The first time I ever heard a Louis C.K. joke, I shat my pants. Sorry… to be more politically correct, I “sharted” my pants—you know, that rare hybrid. In my defense, it was about seven years ago. I had food poisoning and was resting in bed, trying to pass the gruesomely stomach-contorting time by hauling though an endless series of recommended YouTube clips. The joke was from one of his early half-hour HBO gigs, where a sweaty, infuriated and somehow altogether charming Louis C.K. delivered a bit about how he and his wife have to pretend that their daughter doesn’t suck at hide and seek when she decides to hide in plain sight.
To entertain his daughter’s terrible hiding skills, Louis C.K. playfully suggests alternative places she could be hiding: “Maybe she’s in the linen closet?” What begins as cute game turns into a fight with wife about the fact that linens aren’t kept in that closet and that it would be ridiculous for a child to hide in a closet with shelves. Meanwhile, their awful hider of a daughter still stands right in front of them. Trust me, it’s way funnier when Louis C.K. says it. I mean, I laughed so hard, I sharted in approval.
So when I watched Louis C.K. perform in Greensboro, N.C., last summer, a stop on the tour that formed the material for his latest Netflix special "Louis C.K.: 2017," it was a given that his set would be funny. Even the last special he released, 2015's “Live at the Comedy Store,” was hilarious, but the hour lacked the idiosyncratic element of provocation and offense that I’d grown to love in the comedian.
In “Live at the Comedy Store,” C.K. was getting big laughs not because he was saying anything visceral or challenging but because he was skilled enough to know what permutations of words, ideas and timing to string together to make people laugh. That was fine and entertaining, but it was deviation from the Louis C.K. brand. My main concern that night in Greensboro was whether C.K.’s latest iteration would evolve into something edgier and more thought-provoking or follow the trend set up by his last special.
There are about five or six good reviews out there about C.K.’s latest Netflix special “Louis C.K.: 2017” that come to a common consensus in answering my question. Here’s the SparkNotes version of all of them: the special tackles controversial and morbid topics with hilarious finesse, Louis C.K delivers wisdom-filled punchlines like he’s Carlin reincarnated, he’s wearing a suit (Letterman would be proud.)
C.K.’s reigning title as comedy’s resident provocateur comes as no surprise. With Chris Rock and Dave Chappelle on hiatus for so long, Louis C.K. (closely followed by Bill Burr) unknowingly took advantage of the vacuum left by their absences to become among the voices pushing comedy further over the bounds of what is politically correct. It's a feat even more remarkable in this current renaissance of comedy, when it seems like everyone and their mom is getting a Netflix special and some veteran comics have lost the essence of themselves that made them so great and relatable to begin with—*cough, cough…looking at you A. Schu.*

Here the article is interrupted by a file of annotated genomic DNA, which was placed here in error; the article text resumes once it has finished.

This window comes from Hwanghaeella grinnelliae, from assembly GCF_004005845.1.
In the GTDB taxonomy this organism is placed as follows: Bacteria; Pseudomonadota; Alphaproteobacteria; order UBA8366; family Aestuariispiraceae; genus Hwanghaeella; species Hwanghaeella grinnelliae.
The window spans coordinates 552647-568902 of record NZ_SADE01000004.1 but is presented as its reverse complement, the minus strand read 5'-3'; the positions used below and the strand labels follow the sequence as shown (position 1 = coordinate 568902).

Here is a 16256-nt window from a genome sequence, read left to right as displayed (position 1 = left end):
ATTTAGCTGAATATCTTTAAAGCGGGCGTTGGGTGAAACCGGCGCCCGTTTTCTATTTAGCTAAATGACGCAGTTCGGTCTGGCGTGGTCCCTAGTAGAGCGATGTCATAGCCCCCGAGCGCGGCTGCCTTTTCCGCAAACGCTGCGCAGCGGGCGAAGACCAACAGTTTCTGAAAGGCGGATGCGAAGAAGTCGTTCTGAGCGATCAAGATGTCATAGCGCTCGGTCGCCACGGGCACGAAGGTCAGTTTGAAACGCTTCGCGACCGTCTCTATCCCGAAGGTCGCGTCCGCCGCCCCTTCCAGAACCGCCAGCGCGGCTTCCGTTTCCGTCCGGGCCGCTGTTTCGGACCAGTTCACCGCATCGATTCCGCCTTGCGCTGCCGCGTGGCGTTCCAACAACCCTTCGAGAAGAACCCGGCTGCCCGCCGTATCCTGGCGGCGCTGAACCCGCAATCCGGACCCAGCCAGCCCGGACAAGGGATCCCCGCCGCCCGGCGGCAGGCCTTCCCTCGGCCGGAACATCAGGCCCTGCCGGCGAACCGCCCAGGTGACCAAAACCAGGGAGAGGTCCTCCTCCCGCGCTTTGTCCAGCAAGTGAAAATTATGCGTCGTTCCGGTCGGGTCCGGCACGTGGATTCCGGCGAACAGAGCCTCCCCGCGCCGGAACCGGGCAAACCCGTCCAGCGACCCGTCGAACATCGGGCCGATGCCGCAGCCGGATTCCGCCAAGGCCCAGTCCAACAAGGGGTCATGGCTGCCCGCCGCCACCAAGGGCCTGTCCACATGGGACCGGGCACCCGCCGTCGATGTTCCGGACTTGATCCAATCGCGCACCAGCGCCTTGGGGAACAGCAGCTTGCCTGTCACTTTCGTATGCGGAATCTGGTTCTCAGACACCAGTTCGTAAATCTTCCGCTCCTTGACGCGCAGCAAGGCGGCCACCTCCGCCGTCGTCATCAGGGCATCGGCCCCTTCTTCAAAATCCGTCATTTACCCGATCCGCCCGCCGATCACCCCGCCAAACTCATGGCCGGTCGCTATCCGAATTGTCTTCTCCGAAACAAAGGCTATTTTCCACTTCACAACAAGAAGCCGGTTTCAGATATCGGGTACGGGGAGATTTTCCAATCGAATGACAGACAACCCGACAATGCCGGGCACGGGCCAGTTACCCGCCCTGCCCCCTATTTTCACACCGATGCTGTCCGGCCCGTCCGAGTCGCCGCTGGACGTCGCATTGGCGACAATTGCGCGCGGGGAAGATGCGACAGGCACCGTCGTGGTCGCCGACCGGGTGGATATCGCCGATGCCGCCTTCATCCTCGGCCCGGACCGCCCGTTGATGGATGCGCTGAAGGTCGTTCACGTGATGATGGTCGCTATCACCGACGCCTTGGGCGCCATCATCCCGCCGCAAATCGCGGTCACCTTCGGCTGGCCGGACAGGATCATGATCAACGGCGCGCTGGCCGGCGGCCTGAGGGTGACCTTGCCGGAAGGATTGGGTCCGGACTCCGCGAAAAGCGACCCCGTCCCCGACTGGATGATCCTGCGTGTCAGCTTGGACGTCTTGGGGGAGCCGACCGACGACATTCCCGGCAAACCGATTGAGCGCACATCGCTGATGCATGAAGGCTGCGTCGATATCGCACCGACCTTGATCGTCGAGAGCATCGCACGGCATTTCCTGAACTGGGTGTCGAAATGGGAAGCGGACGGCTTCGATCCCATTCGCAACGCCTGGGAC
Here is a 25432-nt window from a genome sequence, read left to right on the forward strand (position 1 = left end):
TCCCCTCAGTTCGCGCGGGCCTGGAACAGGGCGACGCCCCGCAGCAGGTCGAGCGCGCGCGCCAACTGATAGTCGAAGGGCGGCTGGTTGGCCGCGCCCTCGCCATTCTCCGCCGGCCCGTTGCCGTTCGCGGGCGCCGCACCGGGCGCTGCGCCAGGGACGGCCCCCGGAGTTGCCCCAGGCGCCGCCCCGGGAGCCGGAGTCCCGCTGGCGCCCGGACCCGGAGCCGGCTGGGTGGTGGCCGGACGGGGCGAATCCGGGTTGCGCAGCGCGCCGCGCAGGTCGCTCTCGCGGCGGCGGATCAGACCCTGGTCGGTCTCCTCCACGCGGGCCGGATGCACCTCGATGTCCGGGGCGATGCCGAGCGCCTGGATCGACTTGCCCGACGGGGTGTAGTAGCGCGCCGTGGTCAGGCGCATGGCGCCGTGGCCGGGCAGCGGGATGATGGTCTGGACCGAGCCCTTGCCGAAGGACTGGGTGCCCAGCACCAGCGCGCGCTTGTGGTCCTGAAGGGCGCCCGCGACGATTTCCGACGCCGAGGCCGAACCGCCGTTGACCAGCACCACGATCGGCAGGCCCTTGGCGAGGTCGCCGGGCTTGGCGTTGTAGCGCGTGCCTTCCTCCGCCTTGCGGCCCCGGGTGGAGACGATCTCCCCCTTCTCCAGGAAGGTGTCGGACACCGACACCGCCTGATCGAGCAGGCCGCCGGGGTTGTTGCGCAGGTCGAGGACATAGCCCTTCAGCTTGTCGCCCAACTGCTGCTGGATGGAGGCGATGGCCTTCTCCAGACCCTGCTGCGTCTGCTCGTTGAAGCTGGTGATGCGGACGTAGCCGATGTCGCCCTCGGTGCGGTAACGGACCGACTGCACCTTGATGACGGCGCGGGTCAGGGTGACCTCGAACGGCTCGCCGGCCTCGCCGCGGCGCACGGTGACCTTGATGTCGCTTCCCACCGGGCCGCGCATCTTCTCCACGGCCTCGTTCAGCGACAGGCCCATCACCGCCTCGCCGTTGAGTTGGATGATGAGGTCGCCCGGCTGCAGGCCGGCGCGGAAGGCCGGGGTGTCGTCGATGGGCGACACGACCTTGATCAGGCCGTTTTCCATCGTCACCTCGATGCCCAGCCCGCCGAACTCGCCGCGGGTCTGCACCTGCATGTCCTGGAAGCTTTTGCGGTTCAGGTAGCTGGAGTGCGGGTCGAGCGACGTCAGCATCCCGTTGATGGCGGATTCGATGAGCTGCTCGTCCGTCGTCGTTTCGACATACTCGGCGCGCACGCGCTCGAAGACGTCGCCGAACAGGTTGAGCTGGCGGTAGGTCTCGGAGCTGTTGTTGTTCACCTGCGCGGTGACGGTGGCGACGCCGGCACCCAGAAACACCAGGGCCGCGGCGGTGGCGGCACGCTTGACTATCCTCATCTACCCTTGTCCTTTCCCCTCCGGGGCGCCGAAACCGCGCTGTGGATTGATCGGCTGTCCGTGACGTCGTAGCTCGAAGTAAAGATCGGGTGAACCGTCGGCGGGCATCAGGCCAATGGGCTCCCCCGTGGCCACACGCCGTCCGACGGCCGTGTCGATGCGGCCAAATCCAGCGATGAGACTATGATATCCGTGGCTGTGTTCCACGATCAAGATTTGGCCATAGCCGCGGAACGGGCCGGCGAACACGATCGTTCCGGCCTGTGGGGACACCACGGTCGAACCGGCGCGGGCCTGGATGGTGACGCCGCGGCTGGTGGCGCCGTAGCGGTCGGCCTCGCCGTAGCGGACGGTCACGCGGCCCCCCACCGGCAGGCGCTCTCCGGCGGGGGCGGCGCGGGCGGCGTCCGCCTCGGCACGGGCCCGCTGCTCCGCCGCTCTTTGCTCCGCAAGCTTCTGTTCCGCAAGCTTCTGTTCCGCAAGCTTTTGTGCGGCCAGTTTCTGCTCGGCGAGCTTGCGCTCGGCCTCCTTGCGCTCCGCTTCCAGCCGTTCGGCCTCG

Where I find C.K. triumphs the most in this latest special is not just shying away from being vulnerable but fully embracing it as a part of the bit. To be fair, any time a performer walks onstage, they make themselves vulnerable. But to open your performance with a bit on the polarizing issue of abortion automatically drags C.K. to a deeper level of judgment and vulnerability, where the odds of audience approval are already stacked against him.
The way C.K. maneuvers the audience, especially in the abortion bit, is by playing both sides: the pro-life and pro-choice. By devising clever and funny rationales for both perspectives, he puts on display a repartee where we can openly judge him. Question him. Laugh with or even at him—not because what he’s saying is simply shocking, but because he’s tapped into that forgiving nature of humans to excuse off-color things, if they’re funny. Plus, if you laugh at something, you probably acknowledge it’s true.
What these types of bits depend on isn’t the humorous analogies that rule much of current comedy but instead the ability to create jokes that use witty logic and evident truths to reach a killer punchline. C.K. has transitioned from bits on family life and hypotheticals—for example, what if we closed our eyes to saving everyone with a peanut allergy to rid the world of the disease?—to comments on problems in society that no one really talks about—like how being a public school teacher is awful or how bald people must be unsatisfying ISIS beheading victims. His current material is everything but preachy with these sensitive issues.
One aspect of C.K.’s comedy I do sorely miss is the higher frequency of anecdotes. (Who doesn’t love the tale of Jizanthapus and what C.K. would do with his dad?) The part of stand-up comedy that goes sorely underrated is how comics take ideas, thoughts and situations we all experience and ruminate on them a funny way to make people happy. And if you’re a really good stand-up, you’ll make a brown kid somewhere laugh so hard, he sharts.
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